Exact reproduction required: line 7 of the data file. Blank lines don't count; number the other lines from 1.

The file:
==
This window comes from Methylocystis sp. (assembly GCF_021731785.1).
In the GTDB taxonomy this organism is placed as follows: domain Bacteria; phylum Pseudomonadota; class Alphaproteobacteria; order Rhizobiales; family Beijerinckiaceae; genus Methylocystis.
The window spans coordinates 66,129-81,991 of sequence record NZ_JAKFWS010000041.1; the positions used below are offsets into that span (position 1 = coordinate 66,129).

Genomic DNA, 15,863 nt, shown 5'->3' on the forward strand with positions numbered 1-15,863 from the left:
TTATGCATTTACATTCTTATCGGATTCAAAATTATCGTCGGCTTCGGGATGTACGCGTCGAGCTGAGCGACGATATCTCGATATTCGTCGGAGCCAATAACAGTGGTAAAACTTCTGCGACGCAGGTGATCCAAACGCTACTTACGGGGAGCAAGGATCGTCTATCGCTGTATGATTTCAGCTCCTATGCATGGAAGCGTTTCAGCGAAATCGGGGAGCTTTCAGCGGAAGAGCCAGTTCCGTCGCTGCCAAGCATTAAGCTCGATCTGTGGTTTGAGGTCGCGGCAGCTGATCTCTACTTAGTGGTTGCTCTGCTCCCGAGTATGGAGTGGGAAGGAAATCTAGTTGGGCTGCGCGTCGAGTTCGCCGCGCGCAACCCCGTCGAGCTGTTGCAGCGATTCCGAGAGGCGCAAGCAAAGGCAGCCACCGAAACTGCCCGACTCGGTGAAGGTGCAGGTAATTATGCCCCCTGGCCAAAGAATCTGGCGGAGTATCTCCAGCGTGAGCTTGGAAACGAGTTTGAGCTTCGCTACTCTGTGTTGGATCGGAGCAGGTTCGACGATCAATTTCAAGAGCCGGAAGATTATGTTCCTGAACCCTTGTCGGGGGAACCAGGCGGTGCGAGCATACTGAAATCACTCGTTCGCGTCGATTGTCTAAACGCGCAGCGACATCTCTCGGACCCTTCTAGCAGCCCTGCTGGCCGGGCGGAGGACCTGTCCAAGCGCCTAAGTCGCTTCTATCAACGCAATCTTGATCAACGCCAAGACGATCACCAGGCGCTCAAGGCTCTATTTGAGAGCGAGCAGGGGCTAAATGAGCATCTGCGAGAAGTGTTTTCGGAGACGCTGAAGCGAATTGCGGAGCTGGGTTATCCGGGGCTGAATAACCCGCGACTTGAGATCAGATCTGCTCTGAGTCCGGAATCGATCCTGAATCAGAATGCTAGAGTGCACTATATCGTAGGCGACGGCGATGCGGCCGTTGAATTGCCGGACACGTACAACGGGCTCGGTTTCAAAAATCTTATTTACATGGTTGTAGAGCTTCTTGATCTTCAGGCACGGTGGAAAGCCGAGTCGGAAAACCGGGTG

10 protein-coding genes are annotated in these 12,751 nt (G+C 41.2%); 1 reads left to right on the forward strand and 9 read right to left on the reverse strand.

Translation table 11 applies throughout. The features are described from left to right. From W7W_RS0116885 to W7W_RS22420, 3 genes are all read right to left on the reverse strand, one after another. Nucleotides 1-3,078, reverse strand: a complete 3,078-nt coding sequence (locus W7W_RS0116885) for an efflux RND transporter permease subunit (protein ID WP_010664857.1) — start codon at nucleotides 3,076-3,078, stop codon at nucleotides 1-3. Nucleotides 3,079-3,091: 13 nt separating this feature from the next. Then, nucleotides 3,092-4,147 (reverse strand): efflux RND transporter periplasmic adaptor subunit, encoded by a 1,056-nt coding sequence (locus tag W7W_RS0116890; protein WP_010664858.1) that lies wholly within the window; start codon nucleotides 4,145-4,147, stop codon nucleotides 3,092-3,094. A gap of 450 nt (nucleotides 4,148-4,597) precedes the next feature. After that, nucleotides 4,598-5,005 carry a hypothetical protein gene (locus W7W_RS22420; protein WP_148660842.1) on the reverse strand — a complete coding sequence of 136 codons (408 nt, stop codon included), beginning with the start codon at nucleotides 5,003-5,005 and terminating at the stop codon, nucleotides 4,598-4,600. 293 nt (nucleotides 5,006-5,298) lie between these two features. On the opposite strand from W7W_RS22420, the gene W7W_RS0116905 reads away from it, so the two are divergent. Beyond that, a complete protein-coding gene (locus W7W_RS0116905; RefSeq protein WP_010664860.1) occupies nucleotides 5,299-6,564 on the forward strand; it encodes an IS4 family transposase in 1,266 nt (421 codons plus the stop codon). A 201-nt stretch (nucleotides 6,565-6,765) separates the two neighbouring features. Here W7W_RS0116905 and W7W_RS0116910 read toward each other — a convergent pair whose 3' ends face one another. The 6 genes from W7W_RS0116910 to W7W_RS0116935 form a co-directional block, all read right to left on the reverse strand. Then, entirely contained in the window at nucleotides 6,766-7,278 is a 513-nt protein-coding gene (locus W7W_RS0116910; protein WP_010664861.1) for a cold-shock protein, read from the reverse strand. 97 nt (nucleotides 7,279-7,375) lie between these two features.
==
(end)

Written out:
Translation table 11 applies throughout. The features are described from left to right. From W7W_RS0116885 to W7W_RS22420, 3 genes are all read right to left on the reverse strand, one after another. Nucleotides 1-3,078, reverse strand: a complete 3,078-nt coding sequence (locus W7W_RS0116885) for an efflux RND transporter permease subunit (protein ID WP_010664857.1) — start codon at nucleotides 3,076-3,078, stop codon at nucleotides 1-3. Nucleotides 3,079-3,091: 13 nt separating this feature from the next. Then, nucleotides 3,092-4,147 (reverse strand): efflux RND transporter periplasmic adaptor subunit, encoded by a 1,056-nt coding sequence (locus tag W7W_RS0116890; protein WP_010664858.1) that lies wholly within the window; start codon nucleotides 4,145-4,147, stop codon nucleotides 3,092-3,094. A gap of 450 nt (nucleotides 4,148-4,597) precedes the next feature. After that, nucleotides 4,598-5,005 carry a hypothetical protein gene (locus W7W_RS22420; protein WP_148660842.1) on the reverse strand — a complete coding sequence of 136 codons (408 nt, stop codon included), beginning with the start codon at nucleotides 5,003-5,005 and terminating at the stop codon, nucleotides 4,598-4,600. 293 nt (nucleotides 5,006-5,298) lie between these two features. On the opposite strand from W7W_RS22420, the gene W7W_RS0116905 reads away from it, so the two are divergent. Beyond that, a complete protein-coding gene (locus W7W_RS0116905; RefSeq protein WP_010664860.1) occupies nucleotides 5,299-6,564 on the forward strand; it encodes an IS4 family transposase in 1,266 nt (421 codons plus the stop codon). A 201-nt stretch (nucleotides 6,565-6,765) separates the two neighbouring features. Here W7W_RS0116905 and W7W_RS0116910 read toward each other — a convergent pair whose 3' ends face one another. The 6 genes from W7W_RS0116910 to W7W_RS0116935 form a co-directional block, all read right to left on the reverse strand. Then, entirely contained in the window at nucleotides 6,766-7,278 is a 513-nt protein-coding gene (locus W7W_RS0116910; protein WP_010664861.1) for a cold-shock protein, read from the reverse strand. 97 nt (nucleotides 7,279-7,375) lie between these two features.